No, you do not need a lawyer to go to court. You can represent yourself. However, if you are uncertain about your legal rights, you should consider speaking to a lawyer. You can contact the Lawyer Referral Service for a free 30-minute consultation with a lawyer. Depending on your income and what your legal issue is, you may qualify to get a free lawyer through Legal Aid BC. Generally, Legal Aid lawyers are available for criminal matters and family law matters that involve violence.

See the Representing Yourself section of this website to learn more about how to move your case forward, without a lawyer.

If you have legal questions, the Ask JES service available on this website provides free answers to legal questions. You can call, chat live or text your question using the information in the green column on the right. Ask JES does not provide legal advice, but it does provide information and referrals to help you understand your rights and options on a range of legal issues.

Source:
Reviewed by:
Nov 3, 2021

To receive legal representation through Legal Aid, you need to qualify. There is information on the Legal Aid BC website about how to contact them and how to apply.

Legal Aid is only available for certain areas of law, such as crime, and certain family law and immigration related issues. If your legal issue does not fit in those categories, you can find legal information and legal advice in other places. If you have a legal question that does not require legal advice, use the contact information in the right column to Ask JES for free legal help.

If you require legal advice, you can contact the Lawyer Referral Service for a free 30-minute consultation with a lawyer. In addition, Access Pro Bono provides a series of free legal clinic that may provide you with access to a lawyer.

Source:
Reviewed by:
Nov 3, 2021

To get the most from your time with a lawyer, it is helpful to prepare in advance. This is especially true if you are using the Lawyer Referral Service to get 30-minutes of free legal advice.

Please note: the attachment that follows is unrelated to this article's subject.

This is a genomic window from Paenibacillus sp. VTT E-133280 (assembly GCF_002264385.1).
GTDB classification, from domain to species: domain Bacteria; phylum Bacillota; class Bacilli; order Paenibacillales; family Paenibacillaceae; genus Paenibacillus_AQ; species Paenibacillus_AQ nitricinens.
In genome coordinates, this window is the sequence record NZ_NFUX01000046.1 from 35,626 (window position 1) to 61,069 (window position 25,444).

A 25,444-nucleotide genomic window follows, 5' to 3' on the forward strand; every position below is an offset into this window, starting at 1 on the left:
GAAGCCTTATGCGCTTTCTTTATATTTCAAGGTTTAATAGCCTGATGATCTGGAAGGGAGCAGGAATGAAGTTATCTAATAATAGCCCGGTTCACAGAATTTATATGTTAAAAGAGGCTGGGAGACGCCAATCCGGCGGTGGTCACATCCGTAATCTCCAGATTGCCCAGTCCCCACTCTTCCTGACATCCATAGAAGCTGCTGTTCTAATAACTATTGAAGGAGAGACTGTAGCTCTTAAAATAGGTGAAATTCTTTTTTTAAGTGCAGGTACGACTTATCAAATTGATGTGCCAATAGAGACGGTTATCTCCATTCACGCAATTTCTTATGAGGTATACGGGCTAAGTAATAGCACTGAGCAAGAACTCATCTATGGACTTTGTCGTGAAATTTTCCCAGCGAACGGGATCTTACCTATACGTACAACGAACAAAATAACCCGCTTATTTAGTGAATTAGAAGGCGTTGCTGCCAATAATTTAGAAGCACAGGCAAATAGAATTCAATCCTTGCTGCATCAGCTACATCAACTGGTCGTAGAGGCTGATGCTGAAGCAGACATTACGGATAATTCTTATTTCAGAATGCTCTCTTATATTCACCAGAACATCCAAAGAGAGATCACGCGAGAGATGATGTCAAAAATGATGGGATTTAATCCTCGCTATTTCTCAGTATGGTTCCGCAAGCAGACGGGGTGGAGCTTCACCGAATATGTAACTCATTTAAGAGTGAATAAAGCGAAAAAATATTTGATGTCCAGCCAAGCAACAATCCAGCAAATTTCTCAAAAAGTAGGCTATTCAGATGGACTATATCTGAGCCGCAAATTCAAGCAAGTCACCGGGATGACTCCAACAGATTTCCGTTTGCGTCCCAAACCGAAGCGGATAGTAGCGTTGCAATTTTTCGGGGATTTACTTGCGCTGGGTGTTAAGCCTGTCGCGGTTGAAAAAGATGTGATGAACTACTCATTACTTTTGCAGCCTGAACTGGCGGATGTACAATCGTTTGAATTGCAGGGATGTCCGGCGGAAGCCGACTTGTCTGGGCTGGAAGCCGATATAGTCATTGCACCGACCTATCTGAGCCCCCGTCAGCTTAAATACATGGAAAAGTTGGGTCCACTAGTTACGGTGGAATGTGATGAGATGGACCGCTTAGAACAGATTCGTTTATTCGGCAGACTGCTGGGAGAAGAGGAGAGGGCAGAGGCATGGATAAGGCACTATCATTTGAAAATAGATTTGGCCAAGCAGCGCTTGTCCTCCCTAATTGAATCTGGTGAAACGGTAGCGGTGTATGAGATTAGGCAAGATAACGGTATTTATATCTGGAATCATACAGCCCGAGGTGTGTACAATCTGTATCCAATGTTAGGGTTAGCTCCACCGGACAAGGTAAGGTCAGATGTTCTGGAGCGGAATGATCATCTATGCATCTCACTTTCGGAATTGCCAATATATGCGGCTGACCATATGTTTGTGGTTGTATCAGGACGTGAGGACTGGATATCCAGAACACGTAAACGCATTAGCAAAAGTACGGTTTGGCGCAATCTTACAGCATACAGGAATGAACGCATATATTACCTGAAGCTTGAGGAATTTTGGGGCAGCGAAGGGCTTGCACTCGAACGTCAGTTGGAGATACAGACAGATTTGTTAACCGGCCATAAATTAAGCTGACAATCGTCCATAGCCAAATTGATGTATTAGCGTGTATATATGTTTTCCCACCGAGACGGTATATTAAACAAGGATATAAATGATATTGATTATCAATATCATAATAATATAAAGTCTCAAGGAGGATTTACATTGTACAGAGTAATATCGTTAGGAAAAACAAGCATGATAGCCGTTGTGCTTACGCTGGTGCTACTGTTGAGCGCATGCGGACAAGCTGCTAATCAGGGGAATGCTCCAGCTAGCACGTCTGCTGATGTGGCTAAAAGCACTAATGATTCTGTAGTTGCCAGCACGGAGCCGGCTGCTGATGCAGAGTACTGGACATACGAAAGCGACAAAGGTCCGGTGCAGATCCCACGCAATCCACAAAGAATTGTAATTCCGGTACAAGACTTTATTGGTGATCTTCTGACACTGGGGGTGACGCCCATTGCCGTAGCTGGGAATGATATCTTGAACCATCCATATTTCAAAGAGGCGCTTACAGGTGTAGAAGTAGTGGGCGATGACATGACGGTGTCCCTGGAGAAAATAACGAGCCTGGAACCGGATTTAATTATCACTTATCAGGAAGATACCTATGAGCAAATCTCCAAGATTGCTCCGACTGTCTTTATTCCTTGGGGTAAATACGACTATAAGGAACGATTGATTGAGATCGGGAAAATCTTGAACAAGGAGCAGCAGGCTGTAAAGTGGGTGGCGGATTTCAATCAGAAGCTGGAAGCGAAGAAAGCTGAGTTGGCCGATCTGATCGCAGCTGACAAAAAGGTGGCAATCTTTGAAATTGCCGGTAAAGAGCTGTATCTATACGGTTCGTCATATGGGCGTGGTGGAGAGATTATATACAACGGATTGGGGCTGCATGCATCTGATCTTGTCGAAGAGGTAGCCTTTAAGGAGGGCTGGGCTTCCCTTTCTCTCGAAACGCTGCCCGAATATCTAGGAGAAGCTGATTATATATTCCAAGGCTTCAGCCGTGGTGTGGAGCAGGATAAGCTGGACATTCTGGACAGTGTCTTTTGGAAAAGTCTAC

To start, create a short description of your legal issue. Describe events (with dates) that led to you having a legal dispute. Be sure to list the supporting evidence you have. Do not go into too much detail. Focus on the key issues of the conflict. You should be able to describe your situation in less than 5 minutes. Your lawyer will ask questions if they need more specific information.

Next, prepare a list of questions for the lawyer. Do you understand your legal rights and options? What are the specific legal issues you need to know more about? What information will help you take the next step in the case? You should also discuss ways of resolving your dispute without going to court. Learn about your options to settle the dispute, without a trial. You might want to ask about the legal process your case might follow. You might want to ask for the lawyer’s legal opinion about your situation.

If you are a meeting a lawyer for the first time to decide if you will hire them, you will want to ask additional questions. You want to make sure that you and the lawyer are a good fit – treat it like a job interview. If the lawyer is not able to explain things in a way that you understand or if they keep interrupting you, it might not be the right fit. Be sure to ask about legal fees and expected costs from beginning to the end. It is also helpful to understand how long the lawyer expects that the legal process may take.

Source:
Reviewed by:
Nov 3, 2021

If you are going through separation or divorce in BC, there are a range of free legal help services and resources.

The BC government provides Family Justice Centres throughout the province which provide free help to address separation/divorce issues. In addition, JES provides free coaching customized to each client through LawCoachBC. Your law coach will provide you with specific information and resources to help you move forward with your separation or divorce.

How to Separate is an online course with information, worksheets and explanations of family laws that may affect your separation. It also provides information about navigating the family court systems.

If you have children, you should take the Parenting After Separation course. This course is mandatory for some court processes. It provides useful information and resources to parents.

Source:
Reviewed by:
Nov 3, 2021

Workers in BC have rights respecting health and safety at work. You can expect to complete a health and safety orientation when you start a new job. For more on some of the safety risks you may encounter and your rights on the job, visit Work Safe BC.